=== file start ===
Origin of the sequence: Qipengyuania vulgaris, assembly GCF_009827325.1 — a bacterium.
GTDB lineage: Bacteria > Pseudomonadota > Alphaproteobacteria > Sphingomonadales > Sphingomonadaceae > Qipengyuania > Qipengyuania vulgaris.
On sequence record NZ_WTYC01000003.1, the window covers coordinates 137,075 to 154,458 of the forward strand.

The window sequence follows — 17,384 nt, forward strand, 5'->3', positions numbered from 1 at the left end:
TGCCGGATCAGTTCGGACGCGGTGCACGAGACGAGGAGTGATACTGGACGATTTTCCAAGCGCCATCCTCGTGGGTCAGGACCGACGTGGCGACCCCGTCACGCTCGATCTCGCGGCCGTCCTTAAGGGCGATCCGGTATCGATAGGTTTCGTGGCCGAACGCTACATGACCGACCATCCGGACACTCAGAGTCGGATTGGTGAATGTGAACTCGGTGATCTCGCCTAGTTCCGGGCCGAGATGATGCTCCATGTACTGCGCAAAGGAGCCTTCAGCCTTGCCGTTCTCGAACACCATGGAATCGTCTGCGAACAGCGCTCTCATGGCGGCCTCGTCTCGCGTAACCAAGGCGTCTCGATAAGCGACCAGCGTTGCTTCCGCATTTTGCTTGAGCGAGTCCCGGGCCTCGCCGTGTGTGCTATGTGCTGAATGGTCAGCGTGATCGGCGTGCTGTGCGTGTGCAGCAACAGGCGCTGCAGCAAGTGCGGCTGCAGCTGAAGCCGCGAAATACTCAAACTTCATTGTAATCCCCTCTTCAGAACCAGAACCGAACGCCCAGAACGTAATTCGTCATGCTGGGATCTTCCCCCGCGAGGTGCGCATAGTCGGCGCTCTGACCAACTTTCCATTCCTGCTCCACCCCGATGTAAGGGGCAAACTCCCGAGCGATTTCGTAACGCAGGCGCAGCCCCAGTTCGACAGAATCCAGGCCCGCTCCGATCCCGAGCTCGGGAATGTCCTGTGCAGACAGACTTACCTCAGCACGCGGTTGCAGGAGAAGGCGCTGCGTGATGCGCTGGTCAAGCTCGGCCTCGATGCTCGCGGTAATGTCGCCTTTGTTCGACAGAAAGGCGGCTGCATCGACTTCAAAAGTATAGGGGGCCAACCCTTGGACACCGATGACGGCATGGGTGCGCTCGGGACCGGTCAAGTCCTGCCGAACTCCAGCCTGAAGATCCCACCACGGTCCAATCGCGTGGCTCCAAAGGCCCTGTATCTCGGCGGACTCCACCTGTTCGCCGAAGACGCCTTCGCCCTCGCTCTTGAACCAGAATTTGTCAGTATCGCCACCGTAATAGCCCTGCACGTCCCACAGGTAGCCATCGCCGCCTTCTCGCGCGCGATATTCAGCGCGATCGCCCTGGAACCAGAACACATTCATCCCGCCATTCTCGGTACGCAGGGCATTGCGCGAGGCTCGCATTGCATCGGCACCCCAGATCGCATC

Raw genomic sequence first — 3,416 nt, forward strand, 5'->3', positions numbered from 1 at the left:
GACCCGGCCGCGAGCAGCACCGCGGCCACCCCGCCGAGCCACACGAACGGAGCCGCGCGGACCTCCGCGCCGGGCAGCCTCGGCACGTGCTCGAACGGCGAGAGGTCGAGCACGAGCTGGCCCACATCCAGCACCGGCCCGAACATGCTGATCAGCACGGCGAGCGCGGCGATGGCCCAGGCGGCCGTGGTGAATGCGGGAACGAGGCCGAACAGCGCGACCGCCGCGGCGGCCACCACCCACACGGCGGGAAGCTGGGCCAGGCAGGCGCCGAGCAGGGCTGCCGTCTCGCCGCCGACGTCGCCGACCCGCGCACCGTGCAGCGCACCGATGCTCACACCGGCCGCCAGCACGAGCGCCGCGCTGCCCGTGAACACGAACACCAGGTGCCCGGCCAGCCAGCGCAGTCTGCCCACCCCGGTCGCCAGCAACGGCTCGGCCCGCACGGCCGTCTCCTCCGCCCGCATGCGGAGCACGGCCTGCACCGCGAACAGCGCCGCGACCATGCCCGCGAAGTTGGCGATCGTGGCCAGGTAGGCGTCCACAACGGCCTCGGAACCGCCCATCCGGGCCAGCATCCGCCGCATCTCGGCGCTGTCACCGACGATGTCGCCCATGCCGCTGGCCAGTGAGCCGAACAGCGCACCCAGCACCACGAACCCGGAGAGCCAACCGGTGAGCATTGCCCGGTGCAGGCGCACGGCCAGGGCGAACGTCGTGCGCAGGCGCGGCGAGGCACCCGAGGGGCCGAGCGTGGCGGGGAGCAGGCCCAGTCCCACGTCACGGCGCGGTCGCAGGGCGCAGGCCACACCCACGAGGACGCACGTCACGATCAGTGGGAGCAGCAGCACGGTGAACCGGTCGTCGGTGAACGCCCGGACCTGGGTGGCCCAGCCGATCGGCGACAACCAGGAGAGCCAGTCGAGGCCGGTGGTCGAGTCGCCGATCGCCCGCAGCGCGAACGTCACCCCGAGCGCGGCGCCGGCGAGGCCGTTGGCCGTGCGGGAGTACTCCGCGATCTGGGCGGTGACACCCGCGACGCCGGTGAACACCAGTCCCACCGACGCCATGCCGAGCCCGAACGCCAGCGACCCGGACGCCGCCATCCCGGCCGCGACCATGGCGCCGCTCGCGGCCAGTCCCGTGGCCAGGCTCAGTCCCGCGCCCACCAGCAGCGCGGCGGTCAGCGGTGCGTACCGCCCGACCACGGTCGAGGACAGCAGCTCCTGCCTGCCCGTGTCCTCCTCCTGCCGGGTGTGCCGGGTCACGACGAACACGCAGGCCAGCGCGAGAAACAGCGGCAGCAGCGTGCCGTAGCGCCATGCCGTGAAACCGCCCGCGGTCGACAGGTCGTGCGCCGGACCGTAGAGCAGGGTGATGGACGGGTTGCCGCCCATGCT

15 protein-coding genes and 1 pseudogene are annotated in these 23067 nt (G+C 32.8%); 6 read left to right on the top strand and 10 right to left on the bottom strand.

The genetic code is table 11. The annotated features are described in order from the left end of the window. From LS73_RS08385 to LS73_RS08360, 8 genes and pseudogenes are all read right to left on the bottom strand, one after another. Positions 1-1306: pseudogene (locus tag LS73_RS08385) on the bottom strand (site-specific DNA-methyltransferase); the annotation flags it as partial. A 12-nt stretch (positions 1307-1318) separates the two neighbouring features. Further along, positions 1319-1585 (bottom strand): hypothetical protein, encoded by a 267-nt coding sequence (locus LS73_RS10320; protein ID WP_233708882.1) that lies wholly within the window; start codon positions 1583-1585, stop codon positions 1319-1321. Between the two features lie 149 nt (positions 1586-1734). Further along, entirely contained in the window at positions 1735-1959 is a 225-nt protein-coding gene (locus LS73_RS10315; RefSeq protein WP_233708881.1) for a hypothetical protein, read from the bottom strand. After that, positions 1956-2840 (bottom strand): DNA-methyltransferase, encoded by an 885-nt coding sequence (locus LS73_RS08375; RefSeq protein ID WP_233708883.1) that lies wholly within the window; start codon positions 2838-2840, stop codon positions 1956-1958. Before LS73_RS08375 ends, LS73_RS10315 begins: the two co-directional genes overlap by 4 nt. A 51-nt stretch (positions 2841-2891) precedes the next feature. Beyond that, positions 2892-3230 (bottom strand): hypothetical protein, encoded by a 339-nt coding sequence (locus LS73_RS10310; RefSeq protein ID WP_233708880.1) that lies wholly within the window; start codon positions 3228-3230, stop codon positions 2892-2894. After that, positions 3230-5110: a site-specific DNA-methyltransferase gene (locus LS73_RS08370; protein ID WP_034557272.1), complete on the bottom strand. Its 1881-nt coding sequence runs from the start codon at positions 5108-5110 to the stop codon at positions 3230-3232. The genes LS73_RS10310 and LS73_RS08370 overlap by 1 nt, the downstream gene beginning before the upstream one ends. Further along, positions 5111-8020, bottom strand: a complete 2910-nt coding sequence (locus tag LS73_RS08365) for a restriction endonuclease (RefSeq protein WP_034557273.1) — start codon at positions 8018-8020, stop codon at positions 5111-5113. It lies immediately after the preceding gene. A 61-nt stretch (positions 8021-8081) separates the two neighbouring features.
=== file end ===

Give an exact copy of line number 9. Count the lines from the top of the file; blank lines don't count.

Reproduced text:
The genetic code is table 11. The annotated features are described in order from the left end of the window. From LS73_RS08385 to LS73_RS08360, 8 genes and pseudogenes are all read right to left on the bottom strand, one after another. Positions 1-1306: pseudogene (locus tag LS73_RS08385) on the bottom strand (site-specific DNA-methyltransferase); the annotation flags it as partial. A 12-nt stretch (positions 1307-1318) separates the two neighbouring features. Further along, positions 1319-1585 (bottom strand): hypothetical protein, encoded by a 267-nt coding sequence (locus LS73_RS10320; protein ID WP_233708882.1) that lies wholly within the window; start codon positions 1583-1585, stop codon positions 1319-1321. Between the two features lie 149 nt (positions 1586-1734). Further along, entirely contained in the window at positions 1735-1959 is a 225-nt protein-coding gene (locus LS73_RS10315; RefSeq protein WP_233708881.1) for a hypothetical protein, read from the bottom strand. After that, positions 1956-2840 (bottom strand): DNA-methyltransferase, encoded by an 885-nt coding sequence (locus LS73_RS08375; RefSeq protein ID WP_233708883.1) that lies wholly within the window; start codon positions 2838-2840, stop codon positions 1956-1958. Before LS73_RS08375 ends, LS73_RS10315 begins: the two co-directional genes overlap by 4 nt. A 51-nt stretch (positions 2841-2891) precedes the next feature. Beyond that, positions 2892-3230 (bottom strand): hypothetical protein, encoded by a 339-nt coding sequence (locus LS73_RS10310; RefSeq protein ID WP_233708880.1) that lies wholly within the window; start codon positions 3228-3230, stop codon positions 2892-2894. After that, positions 3230-5110: a site-specific DNA-methyltransferase gene (locus LS73_RS08370; protein ID WP_034557272.1), complete on the bottom strand. Its 1881-nt coding sequence runs from the start codon at positions 5108-5110 to the stop codon at positions 3230-3232. The genes LS73_RS10310 and LS73_RS08370 overlap by 1 nt, the downstream gene beginning before the upstream one ends. Further along, positions 5111-8020, bottom strand: a complete 2910-nt coding sequence (locus tag LS73_RS08365) for a restriction endonuclease (RefSeq protein WP_034557273.1) — start codon at positions 8018-8020, stop codon at positions 5111-5113. It lies immediately after the preceding gene. A 61-nt stretch (positions 8021-8081) separates the two neighbouring features.